The appliance l6 includes a body chamber l5 and a head chamber I8, the former being defined by a bottom portion,.indicated generally at IT, and comprising a bottom wall l8, end walls l9 and 20 respectively, and side walls 2!. The upper portion ofthe chamber I5 is defined by a cover member, indicated generally at 22, having a rounded top wall 23, inclined end wall 24 and a normal end wall 25. The cover 22 is generally semi-circular in cross section, and has a lower edge 26 which is hinged at 21 to one of the side walls 2| of the lower member ll, adjacent the upper edge thereof. A seal 28 is provided between the adjacent edges of the lower portion l1 and the upper portion or cover. 22, when the latter is closed, to prevent the passage of air between the edges of the respective parts. Means for latching the parts in the closed position are provided and comprise upper and lower latch parts 29 and 38 on the cover and bottom portion respectively, said latch means being on the opposite side of the device from the hinges 21, said latching means being of any suitable well known character.

If desired, means may be provided for limiting the opening movement of the cover, as shown particularly in Fig. 6, said means being shown as a chain 3! having one end, 32, secured to the cover and having the opposite end, 33, secured to the bottom portion.

Means for creating variations in the pressure within the chamber I5 is provided and, as shown, comprises a diaphragm 35 secured within the cover adjacent one end thereof. The means for securing the diaphragm is shown as comprising plastic strips 36, 3] and 38, although they may be of any other suitable material. The plastic strip 3!; fo lows the contour of the interior of the cover wall 23 and sealingly secures one end of the diaphragm to said wall 23. The horizontal edges of the diaphragm 35 are secured by the members 31 and the end of the diaphragm, opposite the end secured by the member 36, is sealingly secured by the member or strip 38 to the wall 25. Thus is provided a pressurechamber 4!] within 3 the cover 22, there being an opening 4| in the wall 25 whereby the pressure chamber 40 may be connected to the air pump I4 by means of a fixture 42 (Fig. 1) and a hose 43.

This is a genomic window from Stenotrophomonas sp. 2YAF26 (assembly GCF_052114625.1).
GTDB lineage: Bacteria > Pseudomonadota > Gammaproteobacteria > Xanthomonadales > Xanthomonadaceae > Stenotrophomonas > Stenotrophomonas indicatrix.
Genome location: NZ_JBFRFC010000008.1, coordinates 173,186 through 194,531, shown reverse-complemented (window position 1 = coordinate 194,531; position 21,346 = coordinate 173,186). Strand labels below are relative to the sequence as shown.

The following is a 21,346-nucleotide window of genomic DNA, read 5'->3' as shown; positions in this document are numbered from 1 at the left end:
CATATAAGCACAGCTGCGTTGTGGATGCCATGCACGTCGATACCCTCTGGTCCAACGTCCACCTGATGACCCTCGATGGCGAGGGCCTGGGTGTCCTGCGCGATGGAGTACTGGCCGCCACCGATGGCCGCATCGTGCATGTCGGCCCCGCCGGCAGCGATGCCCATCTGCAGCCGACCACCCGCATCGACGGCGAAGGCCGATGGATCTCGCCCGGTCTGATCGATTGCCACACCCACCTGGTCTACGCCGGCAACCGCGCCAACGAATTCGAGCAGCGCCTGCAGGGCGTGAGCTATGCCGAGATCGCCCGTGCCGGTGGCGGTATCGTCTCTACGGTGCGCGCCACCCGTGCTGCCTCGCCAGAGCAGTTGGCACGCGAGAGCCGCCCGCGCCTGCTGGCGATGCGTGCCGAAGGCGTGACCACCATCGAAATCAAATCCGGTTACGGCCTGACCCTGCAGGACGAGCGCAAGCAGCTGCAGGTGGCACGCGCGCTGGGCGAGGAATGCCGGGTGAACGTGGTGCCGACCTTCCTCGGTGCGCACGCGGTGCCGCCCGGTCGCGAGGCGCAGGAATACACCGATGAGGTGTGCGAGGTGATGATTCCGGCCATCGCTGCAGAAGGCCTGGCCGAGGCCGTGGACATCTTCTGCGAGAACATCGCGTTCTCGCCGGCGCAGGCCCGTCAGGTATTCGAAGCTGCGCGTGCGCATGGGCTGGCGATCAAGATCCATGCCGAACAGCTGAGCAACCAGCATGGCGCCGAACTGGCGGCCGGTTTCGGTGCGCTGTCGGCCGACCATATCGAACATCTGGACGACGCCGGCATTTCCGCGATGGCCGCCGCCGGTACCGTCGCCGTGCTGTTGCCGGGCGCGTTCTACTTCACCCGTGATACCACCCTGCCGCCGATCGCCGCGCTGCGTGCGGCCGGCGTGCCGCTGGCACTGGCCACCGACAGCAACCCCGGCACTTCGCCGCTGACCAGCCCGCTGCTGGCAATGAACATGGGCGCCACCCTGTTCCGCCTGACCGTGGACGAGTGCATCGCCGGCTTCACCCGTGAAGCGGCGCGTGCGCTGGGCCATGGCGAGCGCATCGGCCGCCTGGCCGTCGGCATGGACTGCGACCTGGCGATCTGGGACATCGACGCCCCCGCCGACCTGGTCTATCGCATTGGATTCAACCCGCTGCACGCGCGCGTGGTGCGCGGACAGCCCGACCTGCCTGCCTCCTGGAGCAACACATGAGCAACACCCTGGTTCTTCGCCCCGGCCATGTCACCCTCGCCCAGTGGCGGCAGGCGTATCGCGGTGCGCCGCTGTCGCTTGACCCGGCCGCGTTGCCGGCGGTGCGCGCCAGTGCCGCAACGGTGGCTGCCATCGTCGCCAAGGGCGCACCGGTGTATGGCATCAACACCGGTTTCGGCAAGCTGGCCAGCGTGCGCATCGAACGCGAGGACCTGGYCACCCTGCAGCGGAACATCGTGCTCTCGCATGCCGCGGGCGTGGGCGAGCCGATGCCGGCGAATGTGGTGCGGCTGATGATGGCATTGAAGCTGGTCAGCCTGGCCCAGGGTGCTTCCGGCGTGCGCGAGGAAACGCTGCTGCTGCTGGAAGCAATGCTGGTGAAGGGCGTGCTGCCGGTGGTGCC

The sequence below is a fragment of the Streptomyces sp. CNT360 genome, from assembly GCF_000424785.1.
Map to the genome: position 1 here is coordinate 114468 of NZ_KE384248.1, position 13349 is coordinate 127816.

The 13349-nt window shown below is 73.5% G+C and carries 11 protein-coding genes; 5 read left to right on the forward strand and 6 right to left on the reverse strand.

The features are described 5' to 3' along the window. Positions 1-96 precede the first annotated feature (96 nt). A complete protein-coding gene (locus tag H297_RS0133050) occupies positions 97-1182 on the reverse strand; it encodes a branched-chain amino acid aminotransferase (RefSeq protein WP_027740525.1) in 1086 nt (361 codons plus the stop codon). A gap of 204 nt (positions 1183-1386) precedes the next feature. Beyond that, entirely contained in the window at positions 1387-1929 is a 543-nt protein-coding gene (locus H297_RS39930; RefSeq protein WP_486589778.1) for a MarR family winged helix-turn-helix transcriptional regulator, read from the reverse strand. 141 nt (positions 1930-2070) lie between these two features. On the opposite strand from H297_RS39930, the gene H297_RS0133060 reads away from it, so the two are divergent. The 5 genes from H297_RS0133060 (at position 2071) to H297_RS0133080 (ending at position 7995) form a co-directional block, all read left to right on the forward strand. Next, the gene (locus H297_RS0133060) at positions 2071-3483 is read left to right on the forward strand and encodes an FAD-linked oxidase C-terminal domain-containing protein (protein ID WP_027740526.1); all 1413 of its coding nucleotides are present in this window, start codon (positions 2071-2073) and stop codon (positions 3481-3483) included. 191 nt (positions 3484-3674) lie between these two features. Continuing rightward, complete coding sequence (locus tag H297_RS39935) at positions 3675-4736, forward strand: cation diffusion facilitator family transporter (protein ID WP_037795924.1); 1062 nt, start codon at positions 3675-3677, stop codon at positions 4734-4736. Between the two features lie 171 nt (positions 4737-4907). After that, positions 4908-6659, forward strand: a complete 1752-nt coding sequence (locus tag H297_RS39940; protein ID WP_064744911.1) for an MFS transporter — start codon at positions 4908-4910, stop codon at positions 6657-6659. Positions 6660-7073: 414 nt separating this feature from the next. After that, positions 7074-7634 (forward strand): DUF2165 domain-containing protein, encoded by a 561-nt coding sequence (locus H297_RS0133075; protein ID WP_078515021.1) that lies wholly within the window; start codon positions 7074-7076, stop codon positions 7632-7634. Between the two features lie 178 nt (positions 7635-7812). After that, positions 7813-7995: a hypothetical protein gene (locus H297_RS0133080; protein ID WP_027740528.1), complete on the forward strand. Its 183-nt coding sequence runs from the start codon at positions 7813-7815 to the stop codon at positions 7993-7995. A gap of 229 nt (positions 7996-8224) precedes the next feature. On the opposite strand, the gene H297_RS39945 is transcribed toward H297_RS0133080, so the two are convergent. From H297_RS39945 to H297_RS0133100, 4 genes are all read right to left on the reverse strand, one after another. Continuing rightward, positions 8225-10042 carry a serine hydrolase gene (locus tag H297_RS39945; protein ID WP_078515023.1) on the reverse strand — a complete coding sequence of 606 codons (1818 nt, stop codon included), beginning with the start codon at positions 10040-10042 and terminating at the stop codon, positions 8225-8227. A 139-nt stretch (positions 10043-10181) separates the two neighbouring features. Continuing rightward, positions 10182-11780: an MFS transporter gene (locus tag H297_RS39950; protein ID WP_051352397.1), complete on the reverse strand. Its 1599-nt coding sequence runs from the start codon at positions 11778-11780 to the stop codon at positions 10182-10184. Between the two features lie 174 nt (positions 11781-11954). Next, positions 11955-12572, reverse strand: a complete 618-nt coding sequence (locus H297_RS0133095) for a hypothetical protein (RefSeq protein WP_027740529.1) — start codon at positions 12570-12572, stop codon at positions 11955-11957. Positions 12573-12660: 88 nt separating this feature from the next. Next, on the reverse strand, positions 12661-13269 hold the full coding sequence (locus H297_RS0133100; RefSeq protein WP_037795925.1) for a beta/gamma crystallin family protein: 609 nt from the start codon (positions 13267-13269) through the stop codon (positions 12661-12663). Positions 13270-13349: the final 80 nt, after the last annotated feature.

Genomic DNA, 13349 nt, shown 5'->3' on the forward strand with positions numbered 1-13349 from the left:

If desired, an adjustable vent 44 may be provided for connecting the chamber 40 with atmosphere, said vent being controlled by a disc-like valve member 45, which is pivoted at 46. With this vent arrangement, the effective sides of the opening 44 may be controlled for regulating the pressure within the chamber 40. This is in addition to the regulating means provided on the air pump [4.

Should it be desired, a pressure gauge or indicator 4! may be provided for indicating th pressure within the chamber !5, said gauge having a connection 48 with said chamber 55.

Means may be also provided whereby access for the hands may be had to the interior of the chamber l5, said means being shown as comprising openings 50 on opposite sides of the wall 23 of the cover 22. These openings are re atively large and each is provided with a diaphragm which may be of rubber or other suitable material. Each diaphragm has a central opening 52 of sufiicient size to permit a hand to be passed therethrough and each of said diaphragms is marginally secured to the inner side of the wall 23 by a metalic ring 53 which is secured to the wall 23 by means of rivets 54, or the like.

Under normal conditions, when it is not desired to have the hands within the chamber IS, the openings 50 are closed by doors 55, each door being hinged at 55 and provided with a releasable latch 51.